Paul takes only six short verses that Christians can spend a lifetime meditating on seeking to imitate Christ’s. Christians should be ready to sacrifice those values to acquire the righteousness of Jesus Christ in the contemporary church. Whether those valuables be their time, money, or relationships, Christians must also be willing to be servants and even suffer just like Christ. They should serve other people with love and honesty as Christ. Followers of Christ should be submissive to Jesus and all people, just as Christ is submissive to God. If Christians today follow the teachings of Christ, they will receive a blessing from God just as he exalted Christ for his obedience and humility. For a Godly leadership in the modern church, church leaders should learn thoroughly about the characters of Christ and teach members to apply in their daily lives in all their relationships with fellow church members, family members, members of the community, and co-workers.

Bibliography

Justnes, Årstein. “Philippians 2: 6–11 as a Christological Psalm from the 20th Century.” In Functions of Psalms and Prayers in the Late Second Temple Period, pp. 410-424. De Gruyter, 2017. Web.

McNeel, Jennifer Houston. “Philippians 2: 6–11.Interpretation 71, no. 1 (2017): 83-85. Web.

Miller, Michaela. “When Tradition Is a Trap: Revisiting the Purpose of Philippians 2: 1-11.” (2017). When Tradition Is a Trap: Revisiting the Purpose of Philippians 2:1-11.

Surif, Surif. “Agustus Versus Kristus Di Surat Filipi (Bagain 2): Pembacaan Anti-Imperial terhadap Filipi 2: 6-11.Jurnal Amanat Agung 14, no. 2 (2018). Web.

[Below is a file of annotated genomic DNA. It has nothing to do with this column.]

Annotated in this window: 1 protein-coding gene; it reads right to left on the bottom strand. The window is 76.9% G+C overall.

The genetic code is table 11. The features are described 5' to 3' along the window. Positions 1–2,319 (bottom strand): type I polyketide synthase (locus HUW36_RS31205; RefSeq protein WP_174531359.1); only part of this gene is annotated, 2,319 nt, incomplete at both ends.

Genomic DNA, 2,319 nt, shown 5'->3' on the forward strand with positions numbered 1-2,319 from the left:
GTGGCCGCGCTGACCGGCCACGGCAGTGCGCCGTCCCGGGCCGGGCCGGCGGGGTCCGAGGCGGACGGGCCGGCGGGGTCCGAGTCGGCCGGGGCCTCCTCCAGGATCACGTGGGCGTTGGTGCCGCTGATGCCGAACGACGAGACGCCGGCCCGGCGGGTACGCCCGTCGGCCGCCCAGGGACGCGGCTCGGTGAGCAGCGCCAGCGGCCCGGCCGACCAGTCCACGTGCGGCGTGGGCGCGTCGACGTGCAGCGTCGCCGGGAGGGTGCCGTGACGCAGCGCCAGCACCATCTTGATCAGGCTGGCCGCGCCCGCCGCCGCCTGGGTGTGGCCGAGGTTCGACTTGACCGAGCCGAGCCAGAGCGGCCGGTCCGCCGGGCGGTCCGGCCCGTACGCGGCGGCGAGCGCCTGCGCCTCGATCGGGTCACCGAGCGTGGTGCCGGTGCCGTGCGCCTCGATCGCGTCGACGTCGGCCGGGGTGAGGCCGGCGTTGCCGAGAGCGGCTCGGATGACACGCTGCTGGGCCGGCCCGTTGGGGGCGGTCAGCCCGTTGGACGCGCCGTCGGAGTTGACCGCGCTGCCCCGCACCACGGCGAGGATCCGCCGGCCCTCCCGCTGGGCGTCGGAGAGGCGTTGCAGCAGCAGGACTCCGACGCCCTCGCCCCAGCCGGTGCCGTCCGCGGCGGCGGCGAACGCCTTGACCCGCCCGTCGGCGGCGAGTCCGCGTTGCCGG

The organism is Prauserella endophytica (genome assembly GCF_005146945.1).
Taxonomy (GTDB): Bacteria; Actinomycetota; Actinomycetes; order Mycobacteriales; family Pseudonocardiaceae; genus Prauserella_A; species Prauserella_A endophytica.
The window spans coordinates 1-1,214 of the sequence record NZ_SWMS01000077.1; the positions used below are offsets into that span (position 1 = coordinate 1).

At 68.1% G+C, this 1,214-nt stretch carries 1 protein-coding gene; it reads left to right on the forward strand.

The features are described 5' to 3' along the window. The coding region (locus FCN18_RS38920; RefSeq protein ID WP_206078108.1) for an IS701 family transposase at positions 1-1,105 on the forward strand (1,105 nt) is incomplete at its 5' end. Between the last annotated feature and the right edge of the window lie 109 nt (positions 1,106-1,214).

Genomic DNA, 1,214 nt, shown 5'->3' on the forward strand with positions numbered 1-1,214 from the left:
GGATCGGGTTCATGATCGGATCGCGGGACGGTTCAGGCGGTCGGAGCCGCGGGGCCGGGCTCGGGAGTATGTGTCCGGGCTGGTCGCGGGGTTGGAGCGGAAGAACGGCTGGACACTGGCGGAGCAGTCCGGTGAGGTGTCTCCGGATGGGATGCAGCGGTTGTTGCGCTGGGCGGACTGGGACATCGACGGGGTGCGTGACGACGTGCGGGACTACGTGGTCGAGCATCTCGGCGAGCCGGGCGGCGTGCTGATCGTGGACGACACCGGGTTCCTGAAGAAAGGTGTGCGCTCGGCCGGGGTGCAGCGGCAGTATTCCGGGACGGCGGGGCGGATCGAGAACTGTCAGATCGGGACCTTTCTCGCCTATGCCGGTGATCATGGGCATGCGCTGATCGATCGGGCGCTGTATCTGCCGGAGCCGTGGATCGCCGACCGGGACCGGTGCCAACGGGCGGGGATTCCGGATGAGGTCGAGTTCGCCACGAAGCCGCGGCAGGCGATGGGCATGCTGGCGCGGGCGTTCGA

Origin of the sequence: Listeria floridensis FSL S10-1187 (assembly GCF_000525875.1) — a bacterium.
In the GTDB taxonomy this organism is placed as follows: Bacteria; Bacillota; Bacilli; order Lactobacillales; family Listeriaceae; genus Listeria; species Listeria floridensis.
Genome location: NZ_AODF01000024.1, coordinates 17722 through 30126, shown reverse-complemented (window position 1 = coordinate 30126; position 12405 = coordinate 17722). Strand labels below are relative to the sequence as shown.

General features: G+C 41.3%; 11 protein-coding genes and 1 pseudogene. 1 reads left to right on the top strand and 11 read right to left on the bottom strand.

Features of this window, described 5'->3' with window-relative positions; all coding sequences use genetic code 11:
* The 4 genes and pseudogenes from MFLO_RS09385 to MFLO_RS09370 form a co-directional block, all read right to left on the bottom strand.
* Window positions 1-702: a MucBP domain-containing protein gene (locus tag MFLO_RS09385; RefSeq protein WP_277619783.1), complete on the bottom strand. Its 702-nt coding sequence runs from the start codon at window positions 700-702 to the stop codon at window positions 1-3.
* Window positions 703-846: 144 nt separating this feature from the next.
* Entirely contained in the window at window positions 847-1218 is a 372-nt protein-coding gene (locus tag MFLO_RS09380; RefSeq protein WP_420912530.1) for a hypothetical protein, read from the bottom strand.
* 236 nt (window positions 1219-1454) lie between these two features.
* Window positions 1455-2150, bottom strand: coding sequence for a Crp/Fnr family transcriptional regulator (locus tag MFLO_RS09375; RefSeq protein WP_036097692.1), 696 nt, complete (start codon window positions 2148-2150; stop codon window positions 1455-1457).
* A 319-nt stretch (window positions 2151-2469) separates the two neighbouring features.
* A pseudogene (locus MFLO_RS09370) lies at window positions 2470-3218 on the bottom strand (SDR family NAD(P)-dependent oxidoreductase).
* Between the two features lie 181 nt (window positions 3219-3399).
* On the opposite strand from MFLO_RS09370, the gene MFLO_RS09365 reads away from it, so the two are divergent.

Van Aarde, Andries G. “Reading the Christ hymn in Philippians in light of Paul’s letter to the Romans.” Neotestamentica 52, no. 2 (2018): 359-375. Web.

Footnotes

  1. McNeel, Jennifer Houston. “Philippians 2: 6–11.” Interpretation 71, no. 1 (2017): 83-85.
  2. Van Aarde, Andries G. “Reading the Christ hymn in Philippians in light of Paul’s letter to the Romans.” Neotestamentica 52, no. 2 (2018): 359-375.
  3. McNeel, 83-85.
  4. Philippians 2:8.
  5. Justnes, Årstein. “Philippians 2: 6–11 as a Christological Psalm from the 20th Century.” In Functions of Psalms and Prayers in the Late Second Temple Period, pp. 410-424. De Gruyter, 2017.
  6. Surif, Surif. “Agustus Versus Kristus Di Surat Filipi (Bagain 2): Pembacaan Anti-Imperial terhadap Filipi 2: 6-11.” Jurnal Amanat Agung 14, no. 2 (2018).
  7. Philippians 2:11
  8. Van Aarde, Andries G. “Reading the Christ hymn in Philippians in light of Paul’s letter to the Romans.” Neotestamentica 52, no. 2 (2018): 359-375.
  9. Justnes, Årstein. “Philippians 2: 6–11 as a Christological Psalm from the 20th Century.” In Functions of Psalms and Prayers in the Late Second Temple Period, pp. 410-424. De Gruyter, 2017.
  10. Andries, 359-375.
  11. Surif, 2018.
  12. Philippians 2:8.
  13. Surif, 2018.
  14. Van Aarde, Andries G. “Reading the Christ hymn in Philippians in light of Paul’s letter to the Romans.” Neotestamentica 52, no. 2 (2018): 359-375.
  15. Andries, 359-375.
  16. Andries, 359-375.
  17. Andries, 359-375.
  18. Philippians 2:4.
  19. Philippians 2:14.
  20. Miller, Michaela. “When Tradition Is a Trap: Revisiting the Purpose of Philippians 2: 1-11.” (2017).
  21. Miller, 2017.
  22. Miller, 2017.
  23. Van Aarde, Andries G. “Reading the Christ hymn in Philippians in light of Paul’s letter to the Romans.” Neotestamentica 52, no. 2 (2018): 359-375.
  24. Van Aarde, Andries G. “Reading the Christ hymn in Philippians in light of Paul’s letter to the Romans.” Neotestamentica 52, no. 2 (2018): 359-375.
  25. Miller, Michaela. “When Tradition Is a Trap: Revisiting the Purpose of Philippians 2: 1-11.” (2017).
  26. Andries, 359-375.
  27. Andries, 359-375.
  28. Miller, 2017.